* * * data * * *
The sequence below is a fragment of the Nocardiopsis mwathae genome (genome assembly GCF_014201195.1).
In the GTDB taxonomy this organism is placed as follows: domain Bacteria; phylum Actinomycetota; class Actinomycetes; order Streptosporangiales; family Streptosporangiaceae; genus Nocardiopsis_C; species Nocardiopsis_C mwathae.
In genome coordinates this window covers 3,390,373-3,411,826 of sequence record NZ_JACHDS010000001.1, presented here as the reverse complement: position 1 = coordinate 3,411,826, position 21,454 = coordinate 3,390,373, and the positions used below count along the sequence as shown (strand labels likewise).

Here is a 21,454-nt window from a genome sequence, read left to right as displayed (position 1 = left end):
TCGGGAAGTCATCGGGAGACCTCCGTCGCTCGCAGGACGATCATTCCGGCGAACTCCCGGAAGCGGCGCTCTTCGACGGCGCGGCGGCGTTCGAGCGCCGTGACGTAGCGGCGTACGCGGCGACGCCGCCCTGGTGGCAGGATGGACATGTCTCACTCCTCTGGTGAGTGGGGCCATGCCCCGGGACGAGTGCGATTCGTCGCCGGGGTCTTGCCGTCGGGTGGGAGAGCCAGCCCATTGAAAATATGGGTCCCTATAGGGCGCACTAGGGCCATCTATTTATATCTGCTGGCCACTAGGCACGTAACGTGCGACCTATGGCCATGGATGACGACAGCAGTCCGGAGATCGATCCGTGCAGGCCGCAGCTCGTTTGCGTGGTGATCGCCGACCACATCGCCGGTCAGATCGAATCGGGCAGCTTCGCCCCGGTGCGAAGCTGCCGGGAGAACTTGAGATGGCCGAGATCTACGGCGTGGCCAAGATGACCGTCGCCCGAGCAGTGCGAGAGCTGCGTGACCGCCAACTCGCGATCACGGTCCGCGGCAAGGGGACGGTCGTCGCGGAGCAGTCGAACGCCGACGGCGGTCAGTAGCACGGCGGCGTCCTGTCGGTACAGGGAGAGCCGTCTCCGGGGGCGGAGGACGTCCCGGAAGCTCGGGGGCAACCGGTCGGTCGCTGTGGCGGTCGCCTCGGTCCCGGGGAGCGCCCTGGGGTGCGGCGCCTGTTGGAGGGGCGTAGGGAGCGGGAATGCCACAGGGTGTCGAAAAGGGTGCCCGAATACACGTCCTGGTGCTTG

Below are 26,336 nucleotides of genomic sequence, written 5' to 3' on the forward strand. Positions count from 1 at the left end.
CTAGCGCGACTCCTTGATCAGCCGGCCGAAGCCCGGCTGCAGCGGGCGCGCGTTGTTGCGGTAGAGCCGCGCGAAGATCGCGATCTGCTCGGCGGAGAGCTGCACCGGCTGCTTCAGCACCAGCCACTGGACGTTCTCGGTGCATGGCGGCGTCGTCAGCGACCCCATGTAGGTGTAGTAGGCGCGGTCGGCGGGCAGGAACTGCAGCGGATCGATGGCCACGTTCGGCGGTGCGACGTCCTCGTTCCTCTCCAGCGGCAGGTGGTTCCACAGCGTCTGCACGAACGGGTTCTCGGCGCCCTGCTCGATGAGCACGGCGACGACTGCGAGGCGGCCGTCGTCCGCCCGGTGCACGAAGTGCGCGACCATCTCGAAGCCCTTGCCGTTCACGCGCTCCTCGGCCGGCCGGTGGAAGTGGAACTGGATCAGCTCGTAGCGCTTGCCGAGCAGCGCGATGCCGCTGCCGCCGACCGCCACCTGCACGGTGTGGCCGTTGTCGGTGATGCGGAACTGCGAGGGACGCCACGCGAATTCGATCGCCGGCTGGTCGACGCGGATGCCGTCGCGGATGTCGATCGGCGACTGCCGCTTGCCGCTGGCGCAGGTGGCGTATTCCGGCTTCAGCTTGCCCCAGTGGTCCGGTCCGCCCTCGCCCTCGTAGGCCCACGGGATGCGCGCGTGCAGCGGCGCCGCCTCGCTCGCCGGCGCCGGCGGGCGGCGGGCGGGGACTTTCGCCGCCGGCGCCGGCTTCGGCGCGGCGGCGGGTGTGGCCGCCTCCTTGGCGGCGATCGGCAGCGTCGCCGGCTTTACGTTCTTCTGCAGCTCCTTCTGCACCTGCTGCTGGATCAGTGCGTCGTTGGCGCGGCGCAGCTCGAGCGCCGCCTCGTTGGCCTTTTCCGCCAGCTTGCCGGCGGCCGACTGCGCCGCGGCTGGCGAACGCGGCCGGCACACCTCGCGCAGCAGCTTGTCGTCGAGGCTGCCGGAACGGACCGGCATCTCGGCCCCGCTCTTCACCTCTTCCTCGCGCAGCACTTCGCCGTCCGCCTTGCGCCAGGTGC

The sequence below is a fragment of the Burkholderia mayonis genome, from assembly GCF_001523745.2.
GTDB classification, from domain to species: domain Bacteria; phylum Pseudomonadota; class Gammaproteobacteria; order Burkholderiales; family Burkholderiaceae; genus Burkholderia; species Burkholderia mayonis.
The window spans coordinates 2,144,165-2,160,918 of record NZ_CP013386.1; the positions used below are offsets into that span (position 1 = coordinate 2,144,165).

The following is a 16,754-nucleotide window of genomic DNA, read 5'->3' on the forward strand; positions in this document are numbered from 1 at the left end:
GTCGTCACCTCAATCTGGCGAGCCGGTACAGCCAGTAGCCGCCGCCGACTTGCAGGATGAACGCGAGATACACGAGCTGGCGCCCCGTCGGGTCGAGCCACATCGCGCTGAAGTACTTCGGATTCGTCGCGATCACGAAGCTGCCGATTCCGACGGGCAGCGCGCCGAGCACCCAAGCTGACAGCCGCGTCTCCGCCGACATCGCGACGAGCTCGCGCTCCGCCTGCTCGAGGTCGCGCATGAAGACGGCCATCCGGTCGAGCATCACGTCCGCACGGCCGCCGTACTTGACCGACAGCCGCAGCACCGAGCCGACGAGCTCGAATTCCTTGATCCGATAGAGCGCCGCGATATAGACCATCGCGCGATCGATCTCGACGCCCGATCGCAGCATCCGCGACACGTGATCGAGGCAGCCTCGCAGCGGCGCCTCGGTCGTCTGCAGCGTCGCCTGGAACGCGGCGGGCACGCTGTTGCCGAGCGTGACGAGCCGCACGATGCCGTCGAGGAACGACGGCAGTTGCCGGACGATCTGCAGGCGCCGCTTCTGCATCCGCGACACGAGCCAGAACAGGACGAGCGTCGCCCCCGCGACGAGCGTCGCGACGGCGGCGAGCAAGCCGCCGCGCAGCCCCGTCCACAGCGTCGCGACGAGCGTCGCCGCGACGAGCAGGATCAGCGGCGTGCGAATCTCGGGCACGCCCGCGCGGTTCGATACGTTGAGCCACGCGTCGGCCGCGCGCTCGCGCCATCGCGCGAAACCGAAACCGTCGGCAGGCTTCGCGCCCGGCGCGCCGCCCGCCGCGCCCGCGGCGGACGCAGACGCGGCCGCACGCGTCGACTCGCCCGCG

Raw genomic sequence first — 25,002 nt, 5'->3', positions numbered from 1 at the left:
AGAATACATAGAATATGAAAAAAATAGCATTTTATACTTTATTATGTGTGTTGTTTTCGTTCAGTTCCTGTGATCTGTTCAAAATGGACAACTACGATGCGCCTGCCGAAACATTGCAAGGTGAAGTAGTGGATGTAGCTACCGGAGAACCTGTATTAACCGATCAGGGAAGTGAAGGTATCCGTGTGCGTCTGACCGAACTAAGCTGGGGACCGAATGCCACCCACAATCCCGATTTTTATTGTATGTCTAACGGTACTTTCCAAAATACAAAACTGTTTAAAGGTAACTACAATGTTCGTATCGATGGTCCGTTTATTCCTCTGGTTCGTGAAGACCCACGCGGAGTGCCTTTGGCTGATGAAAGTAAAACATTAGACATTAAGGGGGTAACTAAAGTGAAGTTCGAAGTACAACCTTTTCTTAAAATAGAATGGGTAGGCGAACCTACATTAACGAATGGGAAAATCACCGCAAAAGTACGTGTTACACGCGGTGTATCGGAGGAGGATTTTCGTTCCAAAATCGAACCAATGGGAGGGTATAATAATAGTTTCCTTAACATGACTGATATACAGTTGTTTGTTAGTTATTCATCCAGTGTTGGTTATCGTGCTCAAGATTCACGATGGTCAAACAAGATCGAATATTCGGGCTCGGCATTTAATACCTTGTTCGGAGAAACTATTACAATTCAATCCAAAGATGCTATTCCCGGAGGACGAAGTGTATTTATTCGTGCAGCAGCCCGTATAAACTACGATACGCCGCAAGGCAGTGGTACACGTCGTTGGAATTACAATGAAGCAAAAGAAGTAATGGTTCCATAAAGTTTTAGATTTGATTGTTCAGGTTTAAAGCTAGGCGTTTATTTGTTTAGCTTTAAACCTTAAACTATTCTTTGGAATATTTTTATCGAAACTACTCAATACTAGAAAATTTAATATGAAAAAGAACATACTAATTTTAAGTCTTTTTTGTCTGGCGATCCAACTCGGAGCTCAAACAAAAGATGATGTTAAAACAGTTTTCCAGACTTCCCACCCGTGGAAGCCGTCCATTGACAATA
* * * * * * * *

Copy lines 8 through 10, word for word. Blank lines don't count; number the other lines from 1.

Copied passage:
The sequence below is a fragment of the Burkholderia mayonis genome, from assembly GCF_001523745.2.
GTDB classification, from domain to species: domain Bacteria; phylum Pseudomonadota; class Gammaproteobacteria; order Burkholderiales; family Burkholderiaceae; genus Burkholderia; species Burkholderia mayonis.
The window spans coordinates 2,144,165-2,160,918 of record NZ_CP013386.1; the positions used below are offsets into that span (position 1 = coordinate 2,144,165).